With or without knowledge of God, the perplexing question that nags all of us (or should at least) is, “What am I supposed to do with my life?” If we observe the average person, we will find appetites that demand satisfaction, ambitions that propel him to achieve, and psyches that seek love, belonging and respect. In short, the average person wants to be happy both physically and emotionally, which entails a degree of material and social success. Nobody would deny that he wants to be happy, and yet he might feel selfish to say, “The purpose of my life is to be happy.” We can see that it isn’t such an absurd notion if we consider that many parents’ greatest wish for their children is that they would be happy. Complete, uninterrupted happiness seems to be one of the main drives in everyone’s life.
What if God would have told us, “I have created you to be happy.” Would life then have more meaning as we pursue whatever pleased our bodies, souls and egos? Where would that lead us? What if what made you happy would eventually lead to your ruin? What if what made you happy made someone else miserable? What if everyone’s feeling of entitlement to happiness led people to hostility, crime and war? If our sole aim in life was happiness, we would be miserable.
Although God does want us to be happy, He proclaimed in the Quran that He created mankind to worship Him (51:56). Knowing that our ultimate happiness lies in worshipping Him, God created us for that purpose – but not for His satisfaction, as He is not in need of our worship, but for our own well-being and happiness. Worshipping God, it seems, is the methodology to achieve happiness.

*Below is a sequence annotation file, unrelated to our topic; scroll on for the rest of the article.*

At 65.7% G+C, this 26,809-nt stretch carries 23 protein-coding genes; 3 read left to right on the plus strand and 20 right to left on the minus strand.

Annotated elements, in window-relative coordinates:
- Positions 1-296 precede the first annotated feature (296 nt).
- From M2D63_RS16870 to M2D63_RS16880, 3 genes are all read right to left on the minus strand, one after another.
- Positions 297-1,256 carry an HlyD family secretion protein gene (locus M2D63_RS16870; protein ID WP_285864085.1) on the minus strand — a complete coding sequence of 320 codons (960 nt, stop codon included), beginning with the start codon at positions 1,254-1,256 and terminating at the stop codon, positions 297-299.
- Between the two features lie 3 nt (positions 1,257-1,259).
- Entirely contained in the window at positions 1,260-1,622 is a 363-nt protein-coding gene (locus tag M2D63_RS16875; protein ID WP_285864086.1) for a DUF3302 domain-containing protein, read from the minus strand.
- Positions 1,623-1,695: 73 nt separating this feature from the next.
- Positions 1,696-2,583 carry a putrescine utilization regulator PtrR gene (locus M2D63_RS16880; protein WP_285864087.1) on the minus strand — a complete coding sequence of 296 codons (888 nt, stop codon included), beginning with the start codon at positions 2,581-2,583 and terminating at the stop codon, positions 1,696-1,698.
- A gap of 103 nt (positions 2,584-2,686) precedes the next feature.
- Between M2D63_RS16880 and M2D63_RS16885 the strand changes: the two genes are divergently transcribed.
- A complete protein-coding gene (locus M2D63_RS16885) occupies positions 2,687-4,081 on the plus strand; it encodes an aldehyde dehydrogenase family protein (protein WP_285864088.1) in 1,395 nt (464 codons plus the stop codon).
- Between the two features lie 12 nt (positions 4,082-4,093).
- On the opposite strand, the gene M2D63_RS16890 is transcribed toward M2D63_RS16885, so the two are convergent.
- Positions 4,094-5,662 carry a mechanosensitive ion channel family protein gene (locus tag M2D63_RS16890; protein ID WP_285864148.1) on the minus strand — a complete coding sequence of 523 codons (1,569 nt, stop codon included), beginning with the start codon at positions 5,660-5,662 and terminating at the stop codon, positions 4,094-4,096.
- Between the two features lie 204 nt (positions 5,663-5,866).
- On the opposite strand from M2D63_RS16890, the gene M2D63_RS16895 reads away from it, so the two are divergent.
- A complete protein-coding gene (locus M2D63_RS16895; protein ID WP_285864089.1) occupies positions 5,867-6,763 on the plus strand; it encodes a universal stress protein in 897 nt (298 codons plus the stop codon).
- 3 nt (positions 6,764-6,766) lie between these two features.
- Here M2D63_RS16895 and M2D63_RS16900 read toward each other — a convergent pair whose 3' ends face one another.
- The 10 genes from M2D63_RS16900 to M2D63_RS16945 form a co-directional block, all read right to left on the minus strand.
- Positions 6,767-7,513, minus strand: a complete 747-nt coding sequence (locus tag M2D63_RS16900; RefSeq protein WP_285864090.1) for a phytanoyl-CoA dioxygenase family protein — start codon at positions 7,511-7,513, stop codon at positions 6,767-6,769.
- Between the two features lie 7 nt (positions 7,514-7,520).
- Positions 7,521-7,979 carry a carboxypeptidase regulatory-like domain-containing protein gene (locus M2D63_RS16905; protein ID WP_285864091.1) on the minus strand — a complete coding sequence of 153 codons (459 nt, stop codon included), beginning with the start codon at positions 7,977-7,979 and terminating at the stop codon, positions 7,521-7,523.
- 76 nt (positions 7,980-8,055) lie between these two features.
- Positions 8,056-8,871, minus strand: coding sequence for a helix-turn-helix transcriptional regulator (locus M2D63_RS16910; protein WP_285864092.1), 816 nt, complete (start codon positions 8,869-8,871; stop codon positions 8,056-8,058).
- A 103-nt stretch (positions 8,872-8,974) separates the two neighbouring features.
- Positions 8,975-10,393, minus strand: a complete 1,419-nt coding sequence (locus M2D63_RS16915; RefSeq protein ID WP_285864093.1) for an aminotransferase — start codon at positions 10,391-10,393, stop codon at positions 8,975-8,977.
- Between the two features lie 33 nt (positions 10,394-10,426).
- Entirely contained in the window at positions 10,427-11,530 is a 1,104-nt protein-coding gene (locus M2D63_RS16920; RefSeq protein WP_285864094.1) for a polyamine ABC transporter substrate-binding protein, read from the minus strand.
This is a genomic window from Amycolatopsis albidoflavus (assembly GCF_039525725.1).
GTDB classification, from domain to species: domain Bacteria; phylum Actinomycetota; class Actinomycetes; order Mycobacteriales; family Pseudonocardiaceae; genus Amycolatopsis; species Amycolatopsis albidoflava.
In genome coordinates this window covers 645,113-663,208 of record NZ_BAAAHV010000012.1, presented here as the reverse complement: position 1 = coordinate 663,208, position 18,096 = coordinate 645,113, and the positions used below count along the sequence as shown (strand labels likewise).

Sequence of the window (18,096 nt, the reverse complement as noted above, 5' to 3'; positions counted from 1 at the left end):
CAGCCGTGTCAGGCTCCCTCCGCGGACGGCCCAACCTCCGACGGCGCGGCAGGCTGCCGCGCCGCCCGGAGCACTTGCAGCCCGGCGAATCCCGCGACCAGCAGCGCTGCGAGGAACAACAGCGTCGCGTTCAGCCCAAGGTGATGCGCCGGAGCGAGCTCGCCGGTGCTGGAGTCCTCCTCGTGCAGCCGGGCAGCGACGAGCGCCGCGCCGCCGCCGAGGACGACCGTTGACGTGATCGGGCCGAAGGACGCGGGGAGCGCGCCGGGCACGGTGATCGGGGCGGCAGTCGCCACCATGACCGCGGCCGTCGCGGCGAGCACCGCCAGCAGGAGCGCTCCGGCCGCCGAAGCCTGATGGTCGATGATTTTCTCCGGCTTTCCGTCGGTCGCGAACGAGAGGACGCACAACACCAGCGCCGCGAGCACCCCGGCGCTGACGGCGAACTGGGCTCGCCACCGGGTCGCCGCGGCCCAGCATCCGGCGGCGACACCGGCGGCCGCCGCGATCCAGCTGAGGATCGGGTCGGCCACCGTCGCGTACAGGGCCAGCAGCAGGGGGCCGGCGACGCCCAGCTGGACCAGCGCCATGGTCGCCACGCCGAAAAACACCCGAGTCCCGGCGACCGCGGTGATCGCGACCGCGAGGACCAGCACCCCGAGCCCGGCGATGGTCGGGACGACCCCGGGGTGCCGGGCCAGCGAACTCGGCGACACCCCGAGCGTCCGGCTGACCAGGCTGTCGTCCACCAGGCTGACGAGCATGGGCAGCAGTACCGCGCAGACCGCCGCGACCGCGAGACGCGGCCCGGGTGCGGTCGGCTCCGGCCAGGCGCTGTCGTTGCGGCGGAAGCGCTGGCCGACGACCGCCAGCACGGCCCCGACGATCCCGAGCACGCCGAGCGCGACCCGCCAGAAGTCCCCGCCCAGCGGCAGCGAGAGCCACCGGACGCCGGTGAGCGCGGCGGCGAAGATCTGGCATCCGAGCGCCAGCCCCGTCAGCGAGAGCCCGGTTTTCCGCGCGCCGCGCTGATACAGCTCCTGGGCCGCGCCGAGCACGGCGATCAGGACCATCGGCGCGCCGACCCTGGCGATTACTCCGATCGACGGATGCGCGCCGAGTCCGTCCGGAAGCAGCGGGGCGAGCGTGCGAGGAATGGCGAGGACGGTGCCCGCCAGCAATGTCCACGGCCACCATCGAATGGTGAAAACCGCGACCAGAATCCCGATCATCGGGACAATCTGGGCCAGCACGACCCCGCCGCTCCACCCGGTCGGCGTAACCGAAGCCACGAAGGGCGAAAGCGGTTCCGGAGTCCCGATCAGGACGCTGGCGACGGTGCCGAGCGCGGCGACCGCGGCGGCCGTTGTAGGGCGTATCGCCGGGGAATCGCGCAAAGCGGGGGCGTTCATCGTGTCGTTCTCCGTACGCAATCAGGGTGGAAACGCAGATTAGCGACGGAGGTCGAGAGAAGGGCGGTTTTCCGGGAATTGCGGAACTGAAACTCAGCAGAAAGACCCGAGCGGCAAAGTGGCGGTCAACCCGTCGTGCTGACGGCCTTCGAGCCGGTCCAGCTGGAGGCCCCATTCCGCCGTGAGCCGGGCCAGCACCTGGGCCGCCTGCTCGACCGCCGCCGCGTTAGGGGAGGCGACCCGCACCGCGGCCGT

What Does Worship Have to Do with Happiness?
Worship to some may seem like a distinctly un-enjoyable activity, one that involves denial of self or a disciplined rejection of pleasurable experiences. However, by creating us to worship Him, God didn’t mean we should spend our lives in secluded prayer. There is overwhelming evidence in the Quran that He expects us to lead lives with rich physical and emotional experiences, satisfying activities in all spheres of life and fulfilling relationships with others. Even though He created our environment and our abilities to be enjoyed, God makes it clear that the purpose of our creation is to worship Him.
Like a loving parent who wants the best for his child, God wants the best for us. Like a loving parent who works hard to provide a comfortable life for his child, God created the whole earth for our use. And like a loving parent who tells her child to “eat your vegetables” “brush your teeth” and “do your homework,” God has suggestions that will make our lives happy. They are suggestions because God doesn’t compel anyone to follow them. But like the loving child who obeys his parents’ rules with faith and trust, the believer takes God’s suggestions very seriously. By obeying God’s rules, the believer acknowledges God’s wisdom and knowledge of what would lead to his ultimate happiness.
Our parents’ rules to eat our vegetables or do our homework are ingrained in us, and we see the benefits of following such advice. Likewise, God’s rules are there for our benefit, and provide a framework for personal, material, emotional and social happiness. Following God’s suggestions while believing in His authority is worship. That statement is so important that it is worth repeating: Following God’s suggestions while believing in His authority, is worship. God’s suggestions are worded as orders. To one who believes in His authority, a mere suggestion is an order, but to one who values his own opinion foremost, even a clear order is viewed as a mere suggestion.
God’s instruction manual for the achievement of personal and social happiness – both short-term and long-term – is the Quran. It is there that you will find the answer to that nagging question, “What am I supposed to do with my life?”